Facts About Hickory

What is Hickory Hardwood?

There are actually 19 different kinds of hickory hardwoods in the world. This domestic hardwood species is very hard, dense, and resistant to shock. Hickory hardwood has been used for tool handles, the spokes of wagon wheels, lacrosse sticks, golf clubs, and skis. The energy living in hardwood makes it very suitable for burning in wood stoves and fireplaces. It is often used to flavor meats such as barbecue.

Because of its durability and resistance to wear, it is well suited for use as a floor covering. It will stand up to 21st century abuses and the daily in and out of traffic.

Where Hickory Hardwood Originates

Since there are many varieties of this domestic hardwood species, the origins are numerous. The Southern shagbark hickory is a hickory hardwood that grows in limestone soils. This species originates in the Southeastern areas of the United States. A bitternut hickory originates wherever a moist and damp forest thrives. A pignut hickory grows on broad ridges. The kingnut hickory grows in very wet, bottomland forests. A red hickory grows on slopes and forest ridges. A shagbark hickory will grow in a variety of environments and prefer drained soils. Mockernut hickory thrives in dry soil found on slopes and ridges.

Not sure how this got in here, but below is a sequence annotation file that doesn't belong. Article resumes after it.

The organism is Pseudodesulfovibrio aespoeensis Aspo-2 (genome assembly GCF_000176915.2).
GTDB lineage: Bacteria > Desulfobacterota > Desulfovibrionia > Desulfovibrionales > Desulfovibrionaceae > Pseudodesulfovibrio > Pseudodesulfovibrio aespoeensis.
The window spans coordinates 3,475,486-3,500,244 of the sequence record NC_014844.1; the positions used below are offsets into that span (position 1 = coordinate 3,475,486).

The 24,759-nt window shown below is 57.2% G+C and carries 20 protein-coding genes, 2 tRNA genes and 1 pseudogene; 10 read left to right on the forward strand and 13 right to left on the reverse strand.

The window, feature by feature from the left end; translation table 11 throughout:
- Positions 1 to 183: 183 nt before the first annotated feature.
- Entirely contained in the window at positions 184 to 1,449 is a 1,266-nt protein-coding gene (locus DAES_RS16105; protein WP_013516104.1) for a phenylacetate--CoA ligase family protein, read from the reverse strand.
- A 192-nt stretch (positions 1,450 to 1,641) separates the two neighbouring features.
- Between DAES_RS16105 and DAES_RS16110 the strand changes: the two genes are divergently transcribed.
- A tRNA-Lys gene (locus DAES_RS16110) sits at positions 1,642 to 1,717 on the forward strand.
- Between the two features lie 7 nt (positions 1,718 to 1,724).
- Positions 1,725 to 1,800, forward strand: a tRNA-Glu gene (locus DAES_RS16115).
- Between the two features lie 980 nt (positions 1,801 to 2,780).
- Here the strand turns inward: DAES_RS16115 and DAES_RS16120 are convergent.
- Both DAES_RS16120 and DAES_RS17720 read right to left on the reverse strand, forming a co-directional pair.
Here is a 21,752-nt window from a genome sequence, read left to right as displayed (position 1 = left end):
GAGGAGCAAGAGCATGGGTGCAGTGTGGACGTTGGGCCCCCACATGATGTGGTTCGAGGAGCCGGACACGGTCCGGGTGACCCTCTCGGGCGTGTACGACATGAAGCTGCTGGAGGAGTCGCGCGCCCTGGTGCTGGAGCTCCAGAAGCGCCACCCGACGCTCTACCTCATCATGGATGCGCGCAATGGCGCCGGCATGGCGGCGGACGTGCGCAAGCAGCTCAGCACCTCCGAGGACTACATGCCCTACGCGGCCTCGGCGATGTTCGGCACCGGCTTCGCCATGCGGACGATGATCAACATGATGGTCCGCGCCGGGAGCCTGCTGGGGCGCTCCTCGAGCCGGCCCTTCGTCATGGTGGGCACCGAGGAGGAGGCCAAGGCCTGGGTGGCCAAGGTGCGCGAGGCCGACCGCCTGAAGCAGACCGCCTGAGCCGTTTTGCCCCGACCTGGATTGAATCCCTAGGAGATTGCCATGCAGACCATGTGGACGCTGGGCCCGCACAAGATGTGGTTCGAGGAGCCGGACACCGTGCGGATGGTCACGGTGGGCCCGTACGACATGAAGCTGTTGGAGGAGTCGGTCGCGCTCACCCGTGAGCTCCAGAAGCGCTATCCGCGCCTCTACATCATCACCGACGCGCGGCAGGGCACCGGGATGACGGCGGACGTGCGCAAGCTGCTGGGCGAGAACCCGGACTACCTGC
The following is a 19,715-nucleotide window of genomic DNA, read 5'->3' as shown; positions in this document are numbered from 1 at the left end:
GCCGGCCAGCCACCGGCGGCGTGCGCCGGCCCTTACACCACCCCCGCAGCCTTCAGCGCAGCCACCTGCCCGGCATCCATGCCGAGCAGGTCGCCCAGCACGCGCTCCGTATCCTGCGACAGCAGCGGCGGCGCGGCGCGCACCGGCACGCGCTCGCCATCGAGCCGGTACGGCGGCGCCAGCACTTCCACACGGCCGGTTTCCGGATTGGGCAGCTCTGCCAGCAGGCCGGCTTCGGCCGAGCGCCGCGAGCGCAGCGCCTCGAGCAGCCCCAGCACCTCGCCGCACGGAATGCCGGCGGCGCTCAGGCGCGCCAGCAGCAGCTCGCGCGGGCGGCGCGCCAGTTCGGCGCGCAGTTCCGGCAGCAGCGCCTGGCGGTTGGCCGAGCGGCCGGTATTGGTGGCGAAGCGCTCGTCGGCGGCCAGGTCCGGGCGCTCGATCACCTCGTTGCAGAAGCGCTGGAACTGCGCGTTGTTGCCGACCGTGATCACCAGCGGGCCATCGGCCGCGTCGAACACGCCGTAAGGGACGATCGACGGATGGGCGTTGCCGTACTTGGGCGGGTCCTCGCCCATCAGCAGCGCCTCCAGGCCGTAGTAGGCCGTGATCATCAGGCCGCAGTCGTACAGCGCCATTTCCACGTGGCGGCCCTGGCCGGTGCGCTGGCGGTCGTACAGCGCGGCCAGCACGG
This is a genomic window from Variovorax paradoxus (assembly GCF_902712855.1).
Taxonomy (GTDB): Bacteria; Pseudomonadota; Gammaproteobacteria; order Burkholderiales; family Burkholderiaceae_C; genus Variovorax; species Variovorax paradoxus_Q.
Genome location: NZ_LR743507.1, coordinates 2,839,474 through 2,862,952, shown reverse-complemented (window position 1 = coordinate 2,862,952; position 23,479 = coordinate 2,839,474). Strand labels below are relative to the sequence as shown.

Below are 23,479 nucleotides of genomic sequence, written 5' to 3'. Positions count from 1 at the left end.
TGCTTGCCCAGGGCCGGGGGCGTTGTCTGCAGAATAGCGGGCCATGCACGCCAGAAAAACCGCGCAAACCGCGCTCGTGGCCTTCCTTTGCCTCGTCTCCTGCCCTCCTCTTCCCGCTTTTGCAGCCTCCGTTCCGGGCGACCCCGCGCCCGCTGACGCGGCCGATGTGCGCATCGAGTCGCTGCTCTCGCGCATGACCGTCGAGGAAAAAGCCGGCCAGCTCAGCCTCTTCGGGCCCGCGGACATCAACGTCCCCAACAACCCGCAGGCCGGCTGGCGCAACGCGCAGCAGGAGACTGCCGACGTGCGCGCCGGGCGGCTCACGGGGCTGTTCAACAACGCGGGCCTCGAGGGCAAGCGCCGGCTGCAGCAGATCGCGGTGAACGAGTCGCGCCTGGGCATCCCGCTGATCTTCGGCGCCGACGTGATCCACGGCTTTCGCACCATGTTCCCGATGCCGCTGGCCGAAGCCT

Use of Hickory Hardwood

As a homeowner, there are many choices to make for the design and functionality of your dwelling. A domestic hardwood species such as hickory offers many advantages. To start, the hardness of a wood is measured by the Janka Rating System. As a reference point, oak wood measures in at a Janka rating of 1290. Hickory hardwood is the hardest hardwood available with a rating of 1820.

This high rating on the Janka system translates into a long lasting, durable wood that is resistant to termites, mold, fungus, scratches, and general wear and tear. This domestic hardwood species is less prone to warping, sagging and twisting. It remains solid creating a flooring solution that is unsurpassed in resilience and strength.